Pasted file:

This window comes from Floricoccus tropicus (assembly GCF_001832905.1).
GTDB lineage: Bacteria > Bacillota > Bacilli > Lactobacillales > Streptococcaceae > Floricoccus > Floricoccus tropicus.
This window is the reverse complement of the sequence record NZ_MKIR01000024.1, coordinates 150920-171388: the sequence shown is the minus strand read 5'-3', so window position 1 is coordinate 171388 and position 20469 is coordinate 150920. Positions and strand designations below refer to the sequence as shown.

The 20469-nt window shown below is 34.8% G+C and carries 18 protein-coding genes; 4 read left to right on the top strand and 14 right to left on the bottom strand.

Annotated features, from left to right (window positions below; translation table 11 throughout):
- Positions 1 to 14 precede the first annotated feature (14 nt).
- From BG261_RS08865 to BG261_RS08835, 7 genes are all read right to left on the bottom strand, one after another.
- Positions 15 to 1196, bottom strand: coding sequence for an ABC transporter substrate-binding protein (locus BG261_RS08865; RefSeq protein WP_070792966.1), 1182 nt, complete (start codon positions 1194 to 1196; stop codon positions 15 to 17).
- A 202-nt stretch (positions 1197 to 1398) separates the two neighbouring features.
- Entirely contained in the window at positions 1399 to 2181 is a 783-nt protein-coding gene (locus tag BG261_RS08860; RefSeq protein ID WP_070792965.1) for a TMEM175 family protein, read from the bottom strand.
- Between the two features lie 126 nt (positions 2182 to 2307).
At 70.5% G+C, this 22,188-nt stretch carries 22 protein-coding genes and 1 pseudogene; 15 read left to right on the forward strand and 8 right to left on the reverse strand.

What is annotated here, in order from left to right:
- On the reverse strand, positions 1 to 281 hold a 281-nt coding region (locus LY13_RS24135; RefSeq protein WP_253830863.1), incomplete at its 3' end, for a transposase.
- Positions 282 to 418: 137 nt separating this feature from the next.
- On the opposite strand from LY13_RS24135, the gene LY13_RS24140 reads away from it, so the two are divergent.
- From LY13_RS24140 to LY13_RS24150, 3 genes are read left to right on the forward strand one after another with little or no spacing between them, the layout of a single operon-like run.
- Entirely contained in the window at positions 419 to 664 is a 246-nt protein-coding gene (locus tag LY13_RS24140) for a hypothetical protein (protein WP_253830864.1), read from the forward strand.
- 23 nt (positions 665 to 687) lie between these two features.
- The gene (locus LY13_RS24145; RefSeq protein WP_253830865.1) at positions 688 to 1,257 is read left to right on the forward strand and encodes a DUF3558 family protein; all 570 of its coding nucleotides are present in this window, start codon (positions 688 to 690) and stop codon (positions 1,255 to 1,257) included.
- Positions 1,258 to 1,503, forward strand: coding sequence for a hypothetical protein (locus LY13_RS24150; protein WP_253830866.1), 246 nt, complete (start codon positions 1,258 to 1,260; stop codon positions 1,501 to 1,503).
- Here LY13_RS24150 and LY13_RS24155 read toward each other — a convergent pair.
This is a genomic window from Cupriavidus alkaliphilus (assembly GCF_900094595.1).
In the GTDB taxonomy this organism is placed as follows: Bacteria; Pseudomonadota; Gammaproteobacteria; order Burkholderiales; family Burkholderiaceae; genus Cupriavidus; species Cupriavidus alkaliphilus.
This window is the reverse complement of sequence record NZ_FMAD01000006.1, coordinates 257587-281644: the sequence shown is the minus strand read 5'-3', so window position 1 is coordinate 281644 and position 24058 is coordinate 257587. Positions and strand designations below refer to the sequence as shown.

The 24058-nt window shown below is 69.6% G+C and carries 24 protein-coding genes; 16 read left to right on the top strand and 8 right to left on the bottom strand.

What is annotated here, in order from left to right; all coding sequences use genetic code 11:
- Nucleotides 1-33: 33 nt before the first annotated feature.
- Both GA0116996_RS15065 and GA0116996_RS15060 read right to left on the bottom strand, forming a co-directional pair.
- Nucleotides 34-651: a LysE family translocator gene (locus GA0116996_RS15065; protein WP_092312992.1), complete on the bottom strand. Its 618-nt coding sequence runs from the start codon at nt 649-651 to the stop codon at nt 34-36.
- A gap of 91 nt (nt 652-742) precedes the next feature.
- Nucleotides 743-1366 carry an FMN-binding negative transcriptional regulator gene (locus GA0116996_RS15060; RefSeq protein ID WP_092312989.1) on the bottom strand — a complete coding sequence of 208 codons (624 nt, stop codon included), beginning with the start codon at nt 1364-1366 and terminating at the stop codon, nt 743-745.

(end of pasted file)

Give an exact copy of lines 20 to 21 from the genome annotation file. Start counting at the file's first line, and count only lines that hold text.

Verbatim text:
- The gene (locus LY13_RS24145; RefSeq protein WP_253830865.1) at positions 688 to 1,257 is read left to right on the forward strand and encodes a DUF3558 family protein; all 570 of its coding nucleotides are present in this window, start codon (positions 688 to 690) and stop codon (positions 1,255 to 1,257) included.
- Positions 1,258 to 1,503, forward strand: coding sequence for a hypothetical protein (locus LY13_RS24150; protein WP_253830866.1), 246 nt, complete (start codon positions 1,258 to 1,260; stop codon positions 1,501 to 1,503).